Research ArticleEbola virus

Successful Treatment of Ebola Virus–Infected Cynomolgus Macaques with Monoclonal Antibodies

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Science Translational Medicine  13 Jun 2012:
Vol. 4, Issue 138, pp. 138ra81
DOI: 10.1126/scitranslmed.3003876

A Race Against Time

Although rare, Ebola infection figures prominently in the public’s fear of an infectious disease outbreak because of its marked, rapid, and fatal manifestation. This fear is fueled by our complete helplessness when it comes to fighting Ebola—there’s no vaccine, and any treatment options we do have only work if administered within minutes—or at most hours—after infection. Qiu et al. address this impotence head-on by demonstrating that administration of a three-antibody cocktail to macaques within 24 hours of infection yields 100% survival.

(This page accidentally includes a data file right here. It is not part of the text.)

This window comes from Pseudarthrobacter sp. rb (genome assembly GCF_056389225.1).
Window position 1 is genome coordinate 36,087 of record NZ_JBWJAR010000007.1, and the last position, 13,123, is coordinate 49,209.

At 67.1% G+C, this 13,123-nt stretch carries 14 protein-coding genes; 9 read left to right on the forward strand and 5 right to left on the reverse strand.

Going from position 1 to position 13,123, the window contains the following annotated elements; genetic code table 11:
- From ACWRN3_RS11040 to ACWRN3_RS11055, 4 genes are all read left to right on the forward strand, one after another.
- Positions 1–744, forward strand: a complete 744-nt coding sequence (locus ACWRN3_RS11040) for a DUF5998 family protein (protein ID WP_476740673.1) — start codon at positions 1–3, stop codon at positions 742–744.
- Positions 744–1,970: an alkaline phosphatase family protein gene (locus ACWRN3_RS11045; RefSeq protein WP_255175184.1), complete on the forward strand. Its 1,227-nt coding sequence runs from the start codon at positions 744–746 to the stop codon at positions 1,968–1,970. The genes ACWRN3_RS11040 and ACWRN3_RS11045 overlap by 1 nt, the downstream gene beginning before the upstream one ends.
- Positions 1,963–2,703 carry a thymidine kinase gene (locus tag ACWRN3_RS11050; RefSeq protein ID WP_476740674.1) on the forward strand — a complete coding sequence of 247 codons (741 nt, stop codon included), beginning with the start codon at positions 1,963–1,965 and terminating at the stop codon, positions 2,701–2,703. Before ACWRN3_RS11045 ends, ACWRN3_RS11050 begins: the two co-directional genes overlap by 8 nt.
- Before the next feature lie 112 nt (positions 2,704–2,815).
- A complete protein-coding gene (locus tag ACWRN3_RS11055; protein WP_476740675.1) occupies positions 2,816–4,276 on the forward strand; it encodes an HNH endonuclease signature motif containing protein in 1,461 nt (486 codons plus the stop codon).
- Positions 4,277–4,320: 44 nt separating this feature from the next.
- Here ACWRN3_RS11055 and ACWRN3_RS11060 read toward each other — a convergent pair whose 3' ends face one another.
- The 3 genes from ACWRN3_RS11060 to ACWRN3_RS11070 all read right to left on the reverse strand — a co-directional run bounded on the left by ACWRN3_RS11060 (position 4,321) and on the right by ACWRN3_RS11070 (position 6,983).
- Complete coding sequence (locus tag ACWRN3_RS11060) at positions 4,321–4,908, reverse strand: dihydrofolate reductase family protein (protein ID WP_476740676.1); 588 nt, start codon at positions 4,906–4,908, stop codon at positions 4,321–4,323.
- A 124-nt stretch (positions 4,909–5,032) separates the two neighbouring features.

The authors treated the macaques 24 or 48 hours after Ebola virus challenge with a virus-neutralizing antibody cocktail (ZMab). The three antibodies in the mix each bind to distinct regions of the Ebola envelop glycoprotein (GP) and show efficacy in small-animal models. When the cocktail was given at 24 hours after infection, 100% of the monkeys survived; if the same dose of the cocktail was administered 48 hours after infection, the survival rate was 50%. Surviving macaques developed both Ebola-specific antibodies and T cell responses, which suggests that the passive neutralizing antibody transfer may keep the virus in check long enough for endogenous immunity to take over. Timing, dose, and composition must be optimized before this therapy moves into humans, but the new findings add sand to the hourglass and provide hope for an expanded treatment window for Ebola virus infection.

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